Mandating the human papillomavirus
Overall, the proportions of pregnancies with an adverse outcome were comparable in subjects who received Gardasil and subjects who received placebo.
The FDA has classified the HPV vaccine as a pregnancy Category B, meaning there is no apparent harm to the fetus in animal studies.
HPV vaccines are approved for use in over 100 countries, with more than 100 million doses distributed worldwide.
Extensive clinical trial and post-marketing safety surveillance data indicate that both Gardasil and Cervarix are well tolerated and safe.
HPV vaccines have not been causally related with adverse pregnancy outcomes or adverse effects on the fetus.
However, data on vaccination during pregnancy is very limited and vaccination during the pregnancy term should be delayed until more information is available.
While there is no indication for intervention for vaccine dosages administered during pregnancy, patients and health-care providers are encouraged to report exposure to vaccines to the appropriate HPV vaccine pregnancy registry.
The FDA and CDC have reminded health care providers that, to prevent falls and injuries, all vaccine recipients should remain seated or lying down and be closely observed for 15 minutes after vaccination.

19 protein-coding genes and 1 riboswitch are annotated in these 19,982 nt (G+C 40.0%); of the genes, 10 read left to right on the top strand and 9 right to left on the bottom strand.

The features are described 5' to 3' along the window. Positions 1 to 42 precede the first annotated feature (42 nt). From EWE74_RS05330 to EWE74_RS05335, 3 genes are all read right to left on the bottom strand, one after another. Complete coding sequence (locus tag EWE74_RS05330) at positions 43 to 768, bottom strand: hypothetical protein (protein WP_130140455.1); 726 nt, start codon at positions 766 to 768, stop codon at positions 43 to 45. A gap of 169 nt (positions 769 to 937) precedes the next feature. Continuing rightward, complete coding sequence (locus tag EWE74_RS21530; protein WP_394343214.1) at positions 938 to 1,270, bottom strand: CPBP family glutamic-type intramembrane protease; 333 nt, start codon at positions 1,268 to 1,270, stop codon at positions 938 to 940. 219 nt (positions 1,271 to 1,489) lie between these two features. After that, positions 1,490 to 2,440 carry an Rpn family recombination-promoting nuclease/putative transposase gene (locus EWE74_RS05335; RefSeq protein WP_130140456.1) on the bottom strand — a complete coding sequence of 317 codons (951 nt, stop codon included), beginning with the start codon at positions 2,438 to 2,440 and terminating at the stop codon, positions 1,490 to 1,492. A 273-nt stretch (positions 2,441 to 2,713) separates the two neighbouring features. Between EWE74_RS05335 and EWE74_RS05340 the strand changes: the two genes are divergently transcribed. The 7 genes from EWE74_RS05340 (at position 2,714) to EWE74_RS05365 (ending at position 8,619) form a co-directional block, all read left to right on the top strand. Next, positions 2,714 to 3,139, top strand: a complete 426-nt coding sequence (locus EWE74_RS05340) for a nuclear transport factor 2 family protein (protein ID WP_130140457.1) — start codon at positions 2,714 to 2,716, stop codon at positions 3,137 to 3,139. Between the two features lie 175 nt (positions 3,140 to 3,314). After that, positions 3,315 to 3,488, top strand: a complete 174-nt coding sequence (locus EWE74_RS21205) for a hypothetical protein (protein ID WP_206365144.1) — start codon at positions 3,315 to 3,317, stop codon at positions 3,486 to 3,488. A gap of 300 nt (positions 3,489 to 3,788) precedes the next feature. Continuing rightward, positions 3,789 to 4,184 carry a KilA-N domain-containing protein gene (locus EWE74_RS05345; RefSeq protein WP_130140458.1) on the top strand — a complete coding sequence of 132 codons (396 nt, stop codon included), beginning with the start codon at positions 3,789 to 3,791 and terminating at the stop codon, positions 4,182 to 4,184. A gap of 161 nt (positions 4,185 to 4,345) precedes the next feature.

In the Gardasil clinical trials, 1,115 pregnant women received the HPV vaccine.
Gardasil has been shown to also be effective in preventing genital warts in males.
As with females, the vaccine should be administered before infection with the HPV types covered by the vaccine occurs.
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In 2018, the Food and Drug Administration released a summary basis for regulatory action and approval for expansion of usage and indication for the 9 valent HPV vaccine to include men and women 27 to 45 years of age.